All too often, they leave the hospital too early, and return to a home where food remains scarce. It's not just hunger that claims the lives of Yemen's children. Diseases have taken hold here, too. Poor sanitation and living conditions as a result of the war have spawned the world's worst cholera outbreak. Every hospital now has to have cholera wards like this.

    Five-year-old Akram is barely conscious, suffering from dangerously severe dehydration. Nearby lies Wadah, also 5 years old. He has been hospitalized with cholera twice in the last month.

    The ward is full of women, mothers ill with the disease, all with children back home depending on them.

    Saba just arrived today with cholera. She has been sick for four days, and she just arrived today for treatment with cholera. She is one of five people to arrive into this clinic so far today.

    In the room next door lies 10-year-old Yasmine. Her breathing comes in painful gasps, as she struggles with the deadly disease diphtheria. It's an illness that doctors here never treated before, having been largely eradicated in Yemen with vaccinations. But this war has undone everything.

    In the four years the conflict has ravaged Yemen, the number of needy people has steadily increased. Most here need food donations. The way this war is being fought is directly causing the hunger here. An air, land and sea blockade on the rebel-controlled north of Yemen and Saudi-led campaign of airstrikes have brought the economy to its knees.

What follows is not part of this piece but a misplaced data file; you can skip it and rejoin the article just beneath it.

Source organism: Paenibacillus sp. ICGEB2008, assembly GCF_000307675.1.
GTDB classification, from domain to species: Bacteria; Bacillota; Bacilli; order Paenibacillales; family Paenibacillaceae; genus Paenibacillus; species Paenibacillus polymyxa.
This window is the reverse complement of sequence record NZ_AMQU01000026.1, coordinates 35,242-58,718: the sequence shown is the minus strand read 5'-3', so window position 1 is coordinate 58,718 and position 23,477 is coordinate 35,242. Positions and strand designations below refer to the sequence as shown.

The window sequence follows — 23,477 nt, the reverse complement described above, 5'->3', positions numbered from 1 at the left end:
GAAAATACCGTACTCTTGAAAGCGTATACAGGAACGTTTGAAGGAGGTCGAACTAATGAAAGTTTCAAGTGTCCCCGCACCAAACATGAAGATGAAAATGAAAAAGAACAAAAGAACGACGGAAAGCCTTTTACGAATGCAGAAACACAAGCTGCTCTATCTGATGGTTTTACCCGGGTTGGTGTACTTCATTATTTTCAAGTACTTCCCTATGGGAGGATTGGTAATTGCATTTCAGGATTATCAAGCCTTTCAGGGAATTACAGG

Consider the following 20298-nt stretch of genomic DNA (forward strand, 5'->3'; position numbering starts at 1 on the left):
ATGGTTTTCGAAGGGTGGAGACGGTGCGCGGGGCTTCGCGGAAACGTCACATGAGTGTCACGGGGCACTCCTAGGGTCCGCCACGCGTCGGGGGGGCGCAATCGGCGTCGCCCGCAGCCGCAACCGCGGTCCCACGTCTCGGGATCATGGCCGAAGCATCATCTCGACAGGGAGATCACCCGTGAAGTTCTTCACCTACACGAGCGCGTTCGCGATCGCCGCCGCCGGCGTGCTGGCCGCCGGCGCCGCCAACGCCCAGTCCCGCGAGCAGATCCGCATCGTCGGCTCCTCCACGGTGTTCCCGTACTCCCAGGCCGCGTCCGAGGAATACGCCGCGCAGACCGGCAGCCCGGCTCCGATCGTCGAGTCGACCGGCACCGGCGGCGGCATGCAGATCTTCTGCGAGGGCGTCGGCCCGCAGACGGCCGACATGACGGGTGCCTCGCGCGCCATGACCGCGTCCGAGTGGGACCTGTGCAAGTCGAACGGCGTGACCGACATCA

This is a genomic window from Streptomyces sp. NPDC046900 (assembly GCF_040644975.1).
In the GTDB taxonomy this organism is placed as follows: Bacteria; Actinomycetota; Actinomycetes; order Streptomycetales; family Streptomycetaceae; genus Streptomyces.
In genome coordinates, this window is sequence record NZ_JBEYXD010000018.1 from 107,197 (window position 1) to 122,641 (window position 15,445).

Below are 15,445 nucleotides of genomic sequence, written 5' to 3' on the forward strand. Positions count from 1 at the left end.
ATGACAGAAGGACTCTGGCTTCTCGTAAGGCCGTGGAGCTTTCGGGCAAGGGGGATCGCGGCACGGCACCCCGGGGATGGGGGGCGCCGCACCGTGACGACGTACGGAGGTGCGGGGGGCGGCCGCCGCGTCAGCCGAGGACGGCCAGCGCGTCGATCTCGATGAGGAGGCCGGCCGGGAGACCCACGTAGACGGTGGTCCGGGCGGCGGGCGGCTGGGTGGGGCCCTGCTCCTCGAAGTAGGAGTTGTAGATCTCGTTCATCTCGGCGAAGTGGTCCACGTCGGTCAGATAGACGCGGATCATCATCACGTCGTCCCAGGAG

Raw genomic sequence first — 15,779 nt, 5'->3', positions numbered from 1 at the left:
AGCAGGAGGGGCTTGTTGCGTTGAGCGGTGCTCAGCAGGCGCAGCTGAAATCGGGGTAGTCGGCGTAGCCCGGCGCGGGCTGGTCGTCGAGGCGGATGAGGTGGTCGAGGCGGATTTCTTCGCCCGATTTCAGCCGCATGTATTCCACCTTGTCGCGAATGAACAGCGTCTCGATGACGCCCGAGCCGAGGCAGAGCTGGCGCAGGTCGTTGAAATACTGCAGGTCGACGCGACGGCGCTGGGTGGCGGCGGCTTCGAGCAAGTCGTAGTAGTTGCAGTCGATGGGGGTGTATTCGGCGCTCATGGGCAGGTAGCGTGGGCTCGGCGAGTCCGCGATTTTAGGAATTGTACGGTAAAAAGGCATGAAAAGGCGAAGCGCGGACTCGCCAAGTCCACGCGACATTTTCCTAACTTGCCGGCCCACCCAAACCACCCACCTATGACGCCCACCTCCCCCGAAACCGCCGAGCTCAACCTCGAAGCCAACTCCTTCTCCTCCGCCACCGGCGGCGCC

Millions of households have lost their incomes, and food prices have increased. The rebels prevent aid workers from accessing areas near the front line, where many need their help. Nowhere else on Earth are so many people going hungry. And the U.N. is struggling to keep up.

  • Ali Qureshi:

    If I would plot it on a graph, it's going like this. And the question is, how much can be done? If every year the needs are going to go up, if we were feeding three million people two years ago, and today we are feeding eight million people, and next year we are going to feed 12 million people, where is it going to stop?

    The only way it will stop is when there is peace.

  • Jane Ferguson:

    Even if the U.N. manages to feed 12 million people this coming year, 20 million need their help. That gap is a reality aid workers here simply have to accept.

  • Ali Qureshi:

    In many other places in the world, we would be feeding those people. In many other crises in the world, those people would be getting food assistance in an operation. But, in Yemen, it's just the scale of the needs is outpacing the capacity and the resources.

  • Jane Ferguson:

    In Yemen, this suffering is manmade. The war is causing the famine.

    The majority of those killed in this conflict are dying of malnutrition and preventable diseases. The starving are the casualties, children like Ikram, the most innocent of victims.

    For the "PBS NewsHour," I'm Jane Ferguson in Sanaa, Yemen.